The relatively low cost of living in Colombia is a major attraction for expats. Low taxes and the availability of first-world amenities make this South American gem a great pick for those looking for a high quality of life without many major expenses.

The cost of living in one of Colombia's smaller cities or rural areas is lower than in major cities such as Bogotá and Medellín. Services and locally produced goods tend to be affordable, while imported goods are more expensive. Mercer's 2023 Cost of Living Survey ranked Bogotá, Colombia's capital, 214th out of 227 cities. This ranking is much lower than many other major South American cities, including Buenos Aires (45th), Montevideo (54th) and São Paulo (152nd).

Colombia's significant wealth disparity means expats earning in a higher bracket can enjoy a lavish Western lifestyle, but pinching pennies when necessary is also possible. Foreign currencies afford expats great purchasing power compared to the Colombian Peso (COP).


Cost of accommodation in Colombia

Although rent is likely to be an expat's most significant monthly expense, the cost of accommodation in Colombia remains affordable. Expats should note that, while the cost of accommodation in Colombia is steadily rising as its economy develops, they're still likely to find a range of options to suit their budget, particularly if they earn in a foreign currency.

Most expats settle in houses or apartments in a small number of middle- to upper-class neighbourhoods in Bogotá and Medellín, but single expats and those on a budget may opt for a houseshare or flatshare to save on rent.


Cost of public transport in Colombia

The cost of travel in Colombia is on par with other South American countries. Within the cities and smaller towns, taxis, motorcycle taxis and buses are ubiquitous and cheap. Regional buses and domestic flights are also reasonable.


Cost of education in Colombia

The cost of education in Colombia can be high, especially at private and international schools. Public schooling is free, but tuition will be in Spanish and may not meet expat standards. Most private educational institutions are either bilingual, with teaching in both English and Spanish, or international, with a foreign curriculum. Fees for the top international schools are high, as tends to be the case all over the globe, in return for a world-class education.


Cost of healthcare in Colombia

Although the public healthcare system in Colombia is generally of a high standard, most expats in Colombia will opt for private healthcare. Private healthcare is reasonably priced and the standard of care is primarily excellent. This level of affordability and quality has led to Colombia becoming a medical tourism destination.

All residents of Colombia are required to take out insurance with one of two national health schemes, depending on income. Most expats will take out additional private medical insurance to increase their coverage for specialist care or long-term illnesses.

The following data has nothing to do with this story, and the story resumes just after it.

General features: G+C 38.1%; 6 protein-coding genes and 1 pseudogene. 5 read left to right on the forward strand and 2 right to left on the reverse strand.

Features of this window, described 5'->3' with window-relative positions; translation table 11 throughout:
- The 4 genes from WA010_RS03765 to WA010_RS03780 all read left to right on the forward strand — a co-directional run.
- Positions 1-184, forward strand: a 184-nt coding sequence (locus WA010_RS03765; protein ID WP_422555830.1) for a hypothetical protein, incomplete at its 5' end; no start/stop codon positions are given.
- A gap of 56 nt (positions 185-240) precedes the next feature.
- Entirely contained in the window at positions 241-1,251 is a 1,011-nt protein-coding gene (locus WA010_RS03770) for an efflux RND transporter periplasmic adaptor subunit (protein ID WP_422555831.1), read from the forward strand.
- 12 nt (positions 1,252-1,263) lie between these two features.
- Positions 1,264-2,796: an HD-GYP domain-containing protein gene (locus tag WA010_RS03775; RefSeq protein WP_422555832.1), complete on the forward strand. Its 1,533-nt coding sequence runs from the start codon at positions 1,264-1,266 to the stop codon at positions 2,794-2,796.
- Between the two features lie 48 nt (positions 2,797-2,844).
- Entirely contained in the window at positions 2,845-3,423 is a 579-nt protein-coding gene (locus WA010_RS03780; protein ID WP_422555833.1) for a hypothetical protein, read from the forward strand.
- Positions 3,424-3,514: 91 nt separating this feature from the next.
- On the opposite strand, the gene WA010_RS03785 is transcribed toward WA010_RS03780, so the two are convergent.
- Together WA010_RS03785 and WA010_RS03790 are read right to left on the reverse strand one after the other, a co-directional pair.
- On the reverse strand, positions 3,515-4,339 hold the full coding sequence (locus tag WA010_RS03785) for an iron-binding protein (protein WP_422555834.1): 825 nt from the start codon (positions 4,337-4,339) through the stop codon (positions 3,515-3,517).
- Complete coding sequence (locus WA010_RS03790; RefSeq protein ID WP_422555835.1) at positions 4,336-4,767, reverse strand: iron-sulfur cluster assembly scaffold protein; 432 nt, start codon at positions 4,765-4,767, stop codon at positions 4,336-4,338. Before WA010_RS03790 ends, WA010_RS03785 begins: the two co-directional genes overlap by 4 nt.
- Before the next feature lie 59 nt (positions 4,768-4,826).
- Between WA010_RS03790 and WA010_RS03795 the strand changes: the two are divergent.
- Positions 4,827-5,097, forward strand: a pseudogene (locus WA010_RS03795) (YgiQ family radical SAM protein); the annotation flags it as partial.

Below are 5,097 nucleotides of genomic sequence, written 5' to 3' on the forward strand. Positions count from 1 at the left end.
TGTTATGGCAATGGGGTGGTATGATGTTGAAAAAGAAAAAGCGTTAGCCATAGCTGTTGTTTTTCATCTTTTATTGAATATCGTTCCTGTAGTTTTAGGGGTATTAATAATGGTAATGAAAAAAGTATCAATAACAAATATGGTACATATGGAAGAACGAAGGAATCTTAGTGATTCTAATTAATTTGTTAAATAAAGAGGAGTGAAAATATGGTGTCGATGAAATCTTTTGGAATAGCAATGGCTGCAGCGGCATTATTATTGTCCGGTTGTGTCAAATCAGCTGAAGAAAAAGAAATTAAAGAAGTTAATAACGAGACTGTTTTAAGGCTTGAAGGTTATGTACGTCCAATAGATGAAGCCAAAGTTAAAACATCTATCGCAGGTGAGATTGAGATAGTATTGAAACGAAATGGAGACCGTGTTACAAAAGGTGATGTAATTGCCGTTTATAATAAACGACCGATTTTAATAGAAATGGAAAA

Cost of groceries and eating out in Colombia

Groceries are likely to be one of the more considerable expenses each month. Several everyday products need to be imported into Colombia and are thus relatively expensive. Shopping at one of the large grocery store chains, such as Éxito or Jumbo, allows for a better selection but at a significantly higher cost. On the other hand, buying local products and shopping at local markets, butchers and street stalls will substantially reduce the cost of food.

The cost of eating out will vary greatly depending on the neighbourhood and type of cuisine. Most cities and towns offer a variety of restaurants to suit any budget. The cost of eating out and drinking out in Western-style bars and restaurants can be moderate to high in price.

In Colombia, lunch is the primary meal of the day. Local neighbourhood restaurants typically serve a set menu (menú del día) for as little as COP 8,000, which includes a bowl of soup, a chicken or meat dish served with rice and salad or plantains, and a fresh juice.


Cost of living in Colombia chart

Prices may vary depending on the product and service provider. The list below shows average prices for Bogotá in April 2023.

Accommodation (monthly rent)

Three-bedroom apartment in the city centre

COP 3,000,000

Three-bedroom apartment outside the city centre

COP 2,200,000

One-bedroom apartment in the city centre

COP 1,550,000

One-bedroom apartment outside the city centre

COP 1,150,000

Food and drink

Dozen eggs

COP 9,000

Milk (1 litre)

COP 4,400

Rice (1kg)

COP 4,400

Loaf of white bread

COP 5,100

Chicken breasts (1kg)

COP 22,000

Pack of cigarettes (Marlboro)

COP 8,200

Eating out

Three-course meal for two at a mid-range restaurant

COP 90,000

Big Mac meal

COP 25,000

Coca-Cola (330ml)

COP 2,900

Cappuccino

COP 5,500

Bottle of beer (local)

COP 3,600

Utilities/household

Mobile call rate (per minute – mobile to mobile)

COP 250

Internet (uncapped ADSL or cable – average per month)

COP 72,000

Essential utilities (average per month for a standard household)

COP 300,000

Transportation

Taxi rate/km

COP 6,500

City-centre public transport fare

COP 2,800

Gasoline (per litre)

COP 3,300

Expat Health Insurance

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